Scholar details role of freedom of assembly in suffrage movement’s success

Thursday, March 5, 1998

Linda J. Lumsden, author of Rampant Women: Suffragists and the Right of Assembly, told roundtable participants Wednesday at the Freedom Forum First Amendment Center how women used the freedom of assembly and other First Amendment freedoms in the suffrage movement.


Lumsden, an assistant journalism professor at Western Kentucky University, discussed the trials, tribulations and triumphs of suffragists, leading to the historic passage of the 19th Amendment to the U.S. Constitution on Aug. 26, 1920. The amendment enfranchised 20 million women, providing that “the right of citizens of the United States to vote shall not be denied or abridged by the United States or by any State on account of sex.”


Lumsden emphasized that “the suffrage movement exemplified how the right of assembly can effect change in a democracy” through the right of assembly, a right she terms “arguably the most ancient and basic principle of a free society.”


Featuring both a slide-show presentation and the PBS documentary One Woman, One Vote, the discussion emphasized the high hurdles confronting those women who braved a sea of resistance to effect social change.


“The forgotten history of the suffragists shows how these individuals were stymied, scorned, roundly ridiculed and even spat upon” by large segments of society, Lumsden said. By using the freedoms embodied in the First Amendment, suffragists petitioned, assembled and spoke out against the inequities in their time.


The lead phrase in her book title—Rampant Women—actually came from a ridiculing remark that appeared in The New York Herald newspaper. But suffragists seized upon the moniker and appropriated into a “cool thing to be,” Lumsden told the audience.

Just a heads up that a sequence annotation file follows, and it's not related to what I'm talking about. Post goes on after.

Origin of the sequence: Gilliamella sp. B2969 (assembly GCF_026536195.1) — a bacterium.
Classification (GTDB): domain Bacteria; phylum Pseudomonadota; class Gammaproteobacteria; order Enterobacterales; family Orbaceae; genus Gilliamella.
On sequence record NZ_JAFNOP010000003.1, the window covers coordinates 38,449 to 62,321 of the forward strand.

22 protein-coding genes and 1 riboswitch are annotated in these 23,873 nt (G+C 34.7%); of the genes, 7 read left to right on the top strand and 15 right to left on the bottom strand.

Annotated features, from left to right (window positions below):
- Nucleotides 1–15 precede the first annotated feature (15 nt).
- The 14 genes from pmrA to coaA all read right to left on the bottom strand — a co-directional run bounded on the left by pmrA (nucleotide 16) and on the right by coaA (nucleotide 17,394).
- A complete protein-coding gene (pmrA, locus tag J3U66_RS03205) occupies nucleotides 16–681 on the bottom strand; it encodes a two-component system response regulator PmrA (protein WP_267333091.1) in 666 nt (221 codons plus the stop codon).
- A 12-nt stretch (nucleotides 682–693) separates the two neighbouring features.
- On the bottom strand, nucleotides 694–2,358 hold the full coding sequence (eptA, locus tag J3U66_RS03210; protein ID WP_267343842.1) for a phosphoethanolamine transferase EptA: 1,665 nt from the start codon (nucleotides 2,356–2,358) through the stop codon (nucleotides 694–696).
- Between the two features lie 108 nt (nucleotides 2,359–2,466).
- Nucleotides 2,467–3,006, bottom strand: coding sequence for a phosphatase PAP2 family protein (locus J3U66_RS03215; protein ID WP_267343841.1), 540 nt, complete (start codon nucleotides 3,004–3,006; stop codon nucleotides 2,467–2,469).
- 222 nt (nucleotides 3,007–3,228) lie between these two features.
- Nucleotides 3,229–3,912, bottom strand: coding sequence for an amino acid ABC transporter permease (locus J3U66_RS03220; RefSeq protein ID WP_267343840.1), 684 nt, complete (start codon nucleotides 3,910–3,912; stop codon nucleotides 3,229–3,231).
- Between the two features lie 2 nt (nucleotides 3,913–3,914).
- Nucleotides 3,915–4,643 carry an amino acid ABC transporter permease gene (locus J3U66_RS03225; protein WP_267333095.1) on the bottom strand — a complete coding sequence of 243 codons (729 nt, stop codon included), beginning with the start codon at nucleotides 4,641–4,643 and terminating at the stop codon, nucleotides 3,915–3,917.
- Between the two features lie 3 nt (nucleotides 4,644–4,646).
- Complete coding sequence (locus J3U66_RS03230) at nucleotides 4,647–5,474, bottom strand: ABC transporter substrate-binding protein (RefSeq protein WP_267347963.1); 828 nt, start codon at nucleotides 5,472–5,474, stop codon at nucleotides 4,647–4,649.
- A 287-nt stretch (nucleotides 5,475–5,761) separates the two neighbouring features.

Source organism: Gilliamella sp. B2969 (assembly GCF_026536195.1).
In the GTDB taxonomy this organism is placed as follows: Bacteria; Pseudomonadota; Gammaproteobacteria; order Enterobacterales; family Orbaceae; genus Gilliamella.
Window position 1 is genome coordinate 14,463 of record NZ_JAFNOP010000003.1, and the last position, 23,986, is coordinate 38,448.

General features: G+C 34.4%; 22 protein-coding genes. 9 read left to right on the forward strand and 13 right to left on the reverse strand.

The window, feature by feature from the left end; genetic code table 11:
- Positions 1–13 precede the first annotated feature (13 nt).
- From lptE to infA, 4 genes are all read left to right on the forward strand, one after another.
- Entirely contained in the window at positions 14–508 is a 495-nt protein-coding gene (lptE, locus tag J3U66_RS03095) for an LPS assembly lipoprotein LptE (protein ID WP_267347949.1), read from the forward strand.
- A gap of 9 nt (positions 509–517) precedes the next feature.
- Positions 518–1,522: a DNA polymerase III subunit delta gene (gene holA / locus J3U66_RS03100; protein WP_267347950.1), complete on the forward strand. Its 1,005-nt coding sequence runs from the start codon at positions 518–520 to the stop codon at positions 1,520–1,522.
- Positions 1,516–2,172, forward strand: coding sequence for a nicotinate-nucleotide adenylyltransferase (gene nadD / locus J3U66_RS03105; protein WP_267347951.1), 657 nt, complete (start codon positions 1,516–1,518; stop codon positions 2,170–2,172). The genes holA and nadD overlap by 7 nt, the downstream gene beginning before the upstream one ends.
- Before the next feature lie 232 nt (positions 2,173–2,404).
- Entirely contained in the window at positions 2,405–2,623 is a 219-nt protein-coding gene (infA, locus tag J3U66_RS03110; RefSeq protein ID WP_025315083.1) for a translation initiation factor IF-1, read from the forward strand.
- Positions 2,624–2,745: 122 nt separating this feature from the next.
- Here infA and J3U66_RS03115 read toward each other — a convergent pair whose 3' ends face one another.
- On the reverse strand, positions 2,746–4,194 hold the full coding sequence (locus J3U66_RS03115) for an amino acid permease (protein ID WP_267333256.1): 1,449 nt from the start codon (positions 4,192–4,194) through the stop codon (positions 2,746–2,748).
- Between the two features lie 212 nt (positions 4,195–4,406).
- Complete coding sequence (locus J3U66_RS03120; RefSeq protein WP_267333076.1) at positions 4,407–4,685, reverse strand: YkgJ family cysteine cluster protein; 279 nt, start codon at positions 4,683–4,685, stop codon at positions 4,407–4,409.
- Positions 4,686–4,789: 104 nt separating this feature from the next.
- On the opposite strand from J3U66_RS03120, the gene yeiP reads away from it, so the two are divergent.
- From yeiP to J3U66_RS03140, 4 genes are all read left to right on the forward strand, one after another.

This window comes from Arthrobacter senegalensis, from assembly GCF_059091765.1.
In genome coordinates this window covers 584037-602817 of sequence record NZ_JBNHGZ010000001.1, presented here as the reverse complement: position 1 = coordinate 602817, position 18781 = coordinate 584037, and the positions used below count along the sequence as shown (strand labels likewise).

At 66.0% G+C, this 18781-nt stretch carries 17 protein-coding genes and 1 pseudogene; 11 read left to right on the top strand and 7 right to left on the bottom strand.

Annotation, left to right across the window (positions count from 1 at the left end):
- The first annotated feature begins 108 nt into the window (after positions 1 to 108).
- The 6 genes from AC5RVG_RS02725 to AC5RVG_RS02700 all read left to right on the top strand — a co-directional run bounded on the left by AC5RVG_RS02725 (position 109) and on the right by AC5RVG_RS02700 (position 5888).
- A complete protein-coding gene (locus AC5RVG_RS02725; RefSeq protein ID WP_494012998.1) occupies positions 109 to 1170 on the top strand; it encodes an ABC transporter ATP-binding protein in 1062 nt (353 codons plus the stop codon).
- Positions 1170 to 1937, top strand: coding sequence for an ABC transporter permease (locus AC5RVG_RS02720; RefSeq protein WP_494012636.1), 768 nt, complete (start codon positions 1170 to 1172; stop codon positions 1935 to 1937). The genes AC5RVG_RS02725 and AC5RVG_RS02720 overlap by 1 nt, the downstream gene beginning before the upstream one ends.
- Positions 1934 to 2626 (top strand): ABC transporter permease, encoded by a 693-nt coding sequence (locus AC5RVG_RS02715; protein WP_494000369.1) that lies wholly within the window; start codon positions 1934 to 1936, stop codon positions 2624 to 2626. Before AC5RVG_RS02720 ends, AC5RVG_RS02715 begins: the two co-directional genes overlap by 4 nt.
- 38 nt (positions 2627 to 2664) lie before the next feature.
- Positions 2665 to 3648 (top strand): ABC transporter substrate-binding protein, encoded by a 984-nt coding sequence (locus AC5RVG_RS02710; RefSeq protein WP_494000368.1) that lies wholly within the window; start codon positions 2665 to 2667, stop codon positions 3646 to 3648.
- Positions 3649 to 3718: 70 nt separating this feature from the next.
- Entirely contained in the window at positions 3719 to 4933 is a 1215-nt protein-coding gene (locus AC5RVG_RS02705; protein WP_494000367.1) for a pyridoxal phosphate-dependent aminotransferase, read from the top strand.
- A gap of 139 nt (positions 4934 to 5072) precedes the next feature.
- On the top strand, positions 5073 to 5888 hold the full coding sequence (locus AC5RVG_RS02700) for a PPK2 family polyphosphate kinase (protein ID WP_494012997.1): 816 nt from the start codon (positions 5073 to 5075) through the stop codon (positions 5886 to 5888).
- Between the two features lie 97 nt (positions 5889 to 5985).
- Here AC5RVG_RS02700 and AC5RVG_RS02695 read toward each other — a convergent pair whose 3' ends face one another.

She detailed how public officials, particularly the police, were “not very sensitive to First Amendment rights.” However, these heroines knew “the First Amendment would figure prominently in their defense.”


Even though the suffragists were usually unsuccessfully in evading arrest and avoiding jail time by invoking a First Amendment defense, “the important thing to remember is that these women used their freedom of assembly and free-speech rights to obtain social justice and change history,” Lumsden said.


“These women focused public attention on the plight of women by assembling in marches, even picketing the White House and exercising their free-speech rights. The suffragists provided a glorious example of how people must fight for freedom by using the First Amendment.”


Lumsden thanked the First Amendment Center for hosting this event 150 years after the first Women's Rights Convention in Seneca Falls, N.Y., noting it was here in Nashville where Tennessee legislators supplied the necessary votes to ratify the 19th Amendment.


“The women's suffrage movement leading up to the passage of the 19th Amendment represented the first organized civil disobedience in the United States” and provided the example for Gandhi and Dr. Martin Luther King,” she said. “The civil rights movement in the 1950s and '60s was heavily influenced by the suffragists' use of First Amendment free assembly rights.”